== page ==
Yet again, a US president visits Robben Island. But much has changed
How much has changed in 15 years. Once again, an American president is in South Africa and once again, he is visiting Robben Island, eight miles off the coast of Cape Town. But this time it is without Nelson Mandela at his side. Mr Mandela lies gravely ill in hospital. Barack Obama had to go to Robben Island alone.
When Bill Clinton went to the prison where Mr Mandela spent 18 years for leading the anti-apartheid movement, he was accompanied by Robben Island’s most famous inhabitant. It was March 1998 and Mr Mandela was president. It had been just seven years since Robben Island had ceased to serve as a prison for members of South Africa’s black opposition, union organisers and militant activists.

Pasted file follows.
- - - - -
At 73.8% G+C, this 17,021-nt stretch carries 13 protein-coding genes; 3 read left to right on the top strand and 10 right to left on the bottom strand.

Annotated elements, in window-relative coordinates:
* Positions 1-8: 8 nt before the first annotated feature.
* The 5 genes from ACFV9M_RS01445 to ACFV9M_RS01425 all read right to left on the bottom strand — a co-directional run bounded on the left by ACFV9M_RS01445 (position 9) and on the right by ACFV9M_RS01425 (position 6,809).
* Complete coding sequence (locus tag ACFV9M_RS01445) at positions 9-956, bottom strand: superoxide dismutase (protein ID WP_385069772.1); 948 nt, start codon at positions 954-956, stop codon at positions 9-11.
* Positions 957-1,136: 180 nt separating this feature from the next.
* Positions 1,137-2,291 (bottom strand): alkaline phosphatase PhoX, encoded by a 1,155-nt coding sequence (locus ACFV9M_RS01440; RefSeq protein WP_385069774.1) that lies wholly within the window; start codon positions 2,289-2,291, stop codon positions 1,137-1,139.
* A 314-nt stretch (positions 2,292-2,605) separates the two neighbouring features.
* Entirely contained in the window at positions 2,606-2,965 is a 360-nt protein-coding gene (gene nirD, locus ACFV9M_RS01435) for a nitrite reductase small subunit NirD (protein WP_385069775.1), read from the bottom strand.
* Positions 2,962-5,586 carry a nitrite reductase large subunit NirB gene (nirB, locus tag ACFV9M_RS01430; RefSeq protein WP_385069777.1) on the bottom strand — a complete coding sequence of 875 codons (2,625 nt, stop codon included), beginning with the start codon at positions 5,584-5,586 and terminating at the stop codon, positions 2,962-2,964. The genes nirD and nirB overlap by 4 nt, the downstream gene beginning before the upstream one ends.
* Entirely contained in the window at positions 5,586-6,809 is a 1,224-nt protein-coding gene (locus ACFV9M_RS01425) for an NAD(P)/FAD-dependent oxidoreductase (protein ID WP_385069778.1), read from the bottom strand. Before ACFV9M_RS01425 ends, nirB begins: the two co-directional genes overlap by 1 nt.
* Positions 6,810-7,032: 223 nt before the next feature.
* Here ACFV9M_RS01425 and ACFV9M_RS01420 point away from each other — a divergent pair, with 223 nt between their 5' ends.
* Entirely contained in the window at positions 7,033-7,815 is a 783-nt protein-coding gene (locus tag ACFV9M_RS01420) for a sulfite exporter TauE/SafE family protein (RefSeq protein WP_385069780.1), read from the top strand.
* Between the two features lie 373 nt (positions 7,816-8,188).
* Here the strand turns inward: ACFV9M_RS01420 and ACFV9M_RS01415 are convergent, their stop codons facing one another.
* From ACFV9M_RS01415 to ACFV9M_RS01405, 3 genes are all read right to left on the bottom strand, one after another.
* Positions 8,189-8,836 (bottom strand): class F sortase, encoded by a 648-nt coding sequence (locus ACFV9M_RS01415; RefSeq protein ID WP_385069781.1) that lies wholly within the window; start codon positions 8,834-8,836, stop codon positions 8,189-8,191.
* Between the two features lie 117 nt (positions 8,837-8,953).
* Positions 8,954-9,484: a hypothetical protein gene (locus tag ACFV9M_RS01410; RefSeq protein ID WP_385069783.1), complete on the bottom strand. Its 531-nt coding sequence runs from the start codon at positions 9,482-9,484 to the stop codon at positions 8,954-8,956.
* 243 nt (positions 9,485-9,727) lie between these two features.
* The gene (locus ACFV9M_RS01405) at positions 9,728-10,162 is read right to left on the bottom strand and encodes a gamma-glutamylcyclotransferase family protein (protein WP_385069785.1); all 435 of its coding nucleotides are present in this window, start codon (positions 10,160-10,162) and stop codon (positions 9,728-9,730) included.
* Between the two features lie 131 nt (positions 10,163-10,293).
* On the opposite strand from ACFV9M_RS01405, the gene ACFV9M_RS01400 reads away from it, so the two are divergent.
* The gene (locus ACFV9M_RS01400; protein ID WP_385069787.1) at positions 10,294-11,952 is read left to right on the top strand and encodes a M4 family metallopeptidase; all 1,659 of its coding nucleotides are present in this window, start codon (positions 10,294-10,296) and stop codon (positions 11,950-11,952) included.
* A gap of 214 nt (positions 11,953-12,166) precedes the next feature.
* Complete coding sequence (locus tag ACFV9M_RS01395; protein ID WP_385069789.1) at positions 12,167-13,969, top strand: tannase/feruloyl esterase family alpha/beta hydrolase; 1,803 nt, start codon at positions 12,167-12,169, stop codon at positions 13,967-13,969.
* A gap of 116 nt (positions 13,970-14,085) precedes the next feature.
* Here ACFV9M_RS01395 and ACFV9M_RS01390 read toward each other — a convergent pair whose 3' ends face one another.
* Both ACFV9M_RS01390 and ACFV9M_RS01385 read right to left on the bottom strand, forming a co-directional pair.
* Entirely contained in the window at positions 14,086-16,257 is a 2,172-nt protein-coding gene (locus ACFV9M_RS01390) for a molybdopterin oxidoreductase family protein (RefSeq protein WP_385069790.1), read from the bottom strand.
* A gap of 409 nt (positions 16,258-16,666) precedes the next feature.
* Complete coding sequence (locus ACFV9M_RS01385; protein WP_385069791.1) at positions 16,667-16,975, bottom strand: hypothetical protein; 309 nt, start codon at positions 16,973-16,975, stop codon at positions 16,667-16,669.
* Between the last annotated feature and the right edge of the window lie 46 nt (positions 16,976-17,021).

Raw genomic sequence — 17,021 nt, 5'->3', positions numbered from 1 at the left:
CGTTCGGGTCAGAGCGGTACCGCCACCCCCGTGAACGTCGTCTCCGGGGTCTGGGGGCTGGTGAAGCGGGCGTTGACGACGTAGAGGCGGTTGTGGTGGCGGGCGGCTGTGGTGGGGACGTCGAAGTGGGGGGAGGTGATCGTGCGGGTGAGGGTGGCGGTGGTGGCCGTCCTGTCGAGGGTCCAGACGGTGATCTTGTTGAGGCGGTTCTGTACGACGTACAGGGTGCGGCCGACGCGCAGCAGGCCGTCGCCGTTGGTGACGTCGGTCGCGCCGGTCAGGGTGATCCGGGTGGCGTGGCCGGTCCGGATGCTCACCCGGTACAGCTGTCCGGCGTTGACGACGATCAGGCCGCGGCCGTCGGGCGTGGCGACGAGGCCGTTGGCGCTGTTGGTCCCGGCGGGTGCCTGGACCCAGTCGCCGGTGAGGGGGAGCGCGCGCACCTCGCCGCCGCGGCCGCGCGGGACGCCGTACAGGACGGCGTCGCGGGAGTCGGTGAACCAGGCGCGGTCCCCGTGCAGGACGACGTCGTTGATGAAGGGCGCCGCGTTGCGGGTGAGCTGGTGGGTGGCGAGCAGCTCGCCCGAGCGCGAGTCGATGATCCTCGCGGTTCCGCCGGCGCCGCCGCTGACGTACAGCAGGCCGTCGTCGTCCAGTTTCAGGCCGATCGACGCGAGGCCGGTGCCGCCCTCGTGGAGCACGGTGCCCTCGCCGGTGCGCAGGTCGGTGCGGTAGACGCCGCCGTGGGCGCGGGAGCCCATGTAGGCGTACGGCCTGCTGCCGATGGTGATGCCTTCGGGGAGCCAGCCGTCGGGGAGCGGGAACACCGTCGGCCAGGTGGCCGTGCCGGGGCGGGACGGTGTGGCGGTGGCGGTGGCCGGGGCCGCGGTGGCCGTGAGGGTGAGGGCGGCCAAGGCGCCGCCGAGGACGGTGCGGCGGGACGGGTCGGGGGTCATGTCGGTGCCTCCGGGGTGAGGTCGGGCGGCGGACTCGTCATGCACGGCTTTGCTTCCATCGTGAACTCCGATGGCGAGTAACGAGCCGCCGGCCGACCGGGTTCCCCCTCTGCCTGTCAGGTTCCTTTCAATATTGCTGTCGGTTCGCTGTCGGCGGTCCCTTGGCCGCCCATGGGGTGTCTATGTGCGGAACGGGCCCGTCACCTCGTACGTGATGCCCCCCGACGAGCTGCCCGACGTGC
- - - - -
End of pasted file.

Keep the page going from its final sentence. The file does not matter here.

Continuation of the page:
With Mr Mandela by his side, Mr Clinton saw the tiny cell that was his prison for nearly two decades. He left it only to work at the limestone quarry – backbreaking work in blazing sunshine. His lungs were damaged, as were his eyes. When Mr Mandela was finally released from Robben Island, he had eye problems and tuberculosis.
And yet he was whole – because his soul was unaffected.